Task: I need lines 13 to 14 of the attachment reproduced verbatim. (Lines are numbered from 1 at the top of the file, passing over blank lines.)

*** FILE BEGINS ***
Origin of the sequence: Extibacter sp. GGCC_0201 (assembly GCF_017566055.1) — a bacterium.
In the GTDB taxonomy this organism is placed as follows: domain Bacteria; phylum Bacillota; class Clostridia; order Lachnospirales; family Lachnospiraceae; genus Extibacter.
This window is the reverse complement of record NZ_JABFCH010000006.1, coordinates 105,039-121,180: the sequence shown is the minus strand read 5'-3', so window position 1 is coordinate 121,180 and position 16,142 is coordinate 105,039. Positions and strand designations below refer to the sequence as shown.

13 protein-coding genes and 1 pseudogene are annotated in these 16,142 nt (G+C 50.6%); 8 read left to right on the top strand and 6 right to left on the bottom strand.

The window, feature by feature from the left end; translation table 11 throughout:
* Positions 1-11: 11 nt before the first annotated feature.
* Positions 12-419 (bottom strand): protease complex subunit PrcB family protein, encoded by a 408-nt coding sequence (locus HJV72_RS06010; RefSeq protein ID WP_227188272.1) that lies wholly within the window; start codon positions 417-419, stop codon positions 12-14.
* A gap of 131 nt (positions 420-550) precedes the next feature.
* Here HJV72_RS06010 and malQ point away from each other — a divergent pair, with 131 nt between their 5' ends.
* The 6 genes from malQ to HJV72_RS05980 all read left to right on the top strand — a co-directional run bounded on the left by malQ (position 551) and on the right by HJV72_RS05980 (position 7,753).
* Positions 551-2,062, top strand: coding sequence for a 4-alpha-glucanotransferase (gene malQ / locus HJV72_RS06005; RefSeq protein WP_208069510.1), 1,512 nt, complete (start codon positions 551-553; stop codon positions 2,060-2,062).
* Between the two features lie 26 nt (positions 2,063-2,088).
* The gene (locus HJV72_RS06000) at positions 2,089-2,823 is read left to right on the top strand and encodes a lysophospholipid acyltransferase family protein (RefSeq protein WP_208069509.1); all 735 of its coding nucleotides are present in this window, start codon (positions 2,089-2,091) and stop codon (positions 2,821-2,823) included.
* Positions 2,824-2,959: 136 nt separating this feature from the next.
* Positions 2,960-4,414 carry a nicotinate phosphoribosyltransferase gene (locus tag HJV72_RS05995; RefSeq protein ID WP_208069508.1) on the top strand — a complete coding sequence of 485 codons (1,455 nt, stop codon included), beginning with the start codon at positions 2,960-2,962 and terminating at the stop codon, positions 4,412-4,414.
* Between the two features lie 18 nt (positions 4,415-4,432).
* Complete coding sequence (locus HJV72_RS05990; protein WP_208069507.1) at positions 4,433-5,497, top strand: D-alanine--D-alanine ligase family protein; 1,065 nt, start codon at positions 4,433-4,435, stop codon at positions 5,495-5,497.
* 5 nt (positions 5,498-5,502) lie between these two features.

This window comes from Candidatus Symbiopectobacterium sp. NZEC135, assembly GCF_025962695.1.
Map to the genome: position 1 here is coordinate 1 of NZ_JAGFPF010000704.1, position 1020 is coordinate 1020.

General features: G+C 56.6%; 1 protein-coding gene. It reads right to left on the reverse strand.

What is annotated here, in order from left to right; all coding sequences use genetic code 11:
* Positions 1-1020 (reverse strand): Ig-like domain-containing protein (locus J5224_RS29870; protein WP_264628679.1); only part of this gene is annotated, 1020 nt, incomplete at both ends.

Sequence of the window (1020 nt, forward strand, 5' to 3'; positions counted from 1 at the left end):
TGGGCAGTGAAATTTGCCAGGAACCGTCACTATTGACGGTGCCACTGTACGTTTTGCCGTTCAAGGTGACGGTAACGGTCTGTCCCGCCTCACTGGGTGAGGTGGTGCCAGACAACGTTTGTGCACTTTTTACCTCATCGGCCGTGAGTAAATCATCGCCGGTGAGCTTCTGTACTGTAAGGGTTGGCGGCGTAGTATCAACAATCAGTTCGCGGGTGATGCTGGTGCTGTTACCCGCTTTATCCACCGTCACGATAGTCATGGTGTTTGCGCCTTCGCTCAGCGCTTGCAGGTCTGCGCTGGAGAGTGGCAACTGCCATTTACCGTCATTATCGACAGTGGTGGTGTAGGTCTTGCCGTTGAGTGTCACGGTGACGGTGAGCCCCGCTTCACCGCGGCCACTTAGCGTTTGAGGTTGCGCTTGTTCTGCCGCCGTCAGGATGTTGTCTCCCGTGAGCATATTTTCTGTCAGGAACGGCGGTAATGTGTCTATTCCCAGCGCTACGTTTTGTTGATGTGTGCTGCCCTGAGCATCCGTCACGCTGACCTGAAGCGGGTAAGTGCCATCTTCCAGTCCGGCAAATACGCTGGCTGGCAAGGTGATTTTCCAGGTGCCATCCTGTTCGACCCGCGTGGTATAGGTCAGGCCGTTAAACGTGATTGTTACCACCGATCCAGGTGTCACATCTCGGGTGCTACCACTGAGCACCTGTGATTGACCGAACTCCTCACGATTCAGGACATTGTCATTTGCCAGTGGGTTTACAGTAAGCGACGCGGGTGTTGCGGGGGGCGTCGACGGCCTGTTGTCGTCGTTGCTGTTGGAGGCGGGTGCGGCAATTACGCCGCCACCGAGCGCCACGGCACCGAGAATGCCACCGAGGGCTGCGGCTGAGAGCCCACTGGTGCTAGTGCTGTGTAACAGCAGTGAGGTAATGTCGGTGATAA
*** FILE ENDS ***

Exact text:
* The gene (locus HJV72_RS06000) at positions 2,089-2,823 is read left to right on the top strand and encodes a lysophospholipid acyltransferase family protein (RefSeq protein WP_208069509.1); all 735 of its coding nucleotides are present in this window, start codon (positions 2,089-2,091) and stop codon (positions 2,821-2,823) included.
* Positions 2,824-2,959: 136 nt separating this feature from the next.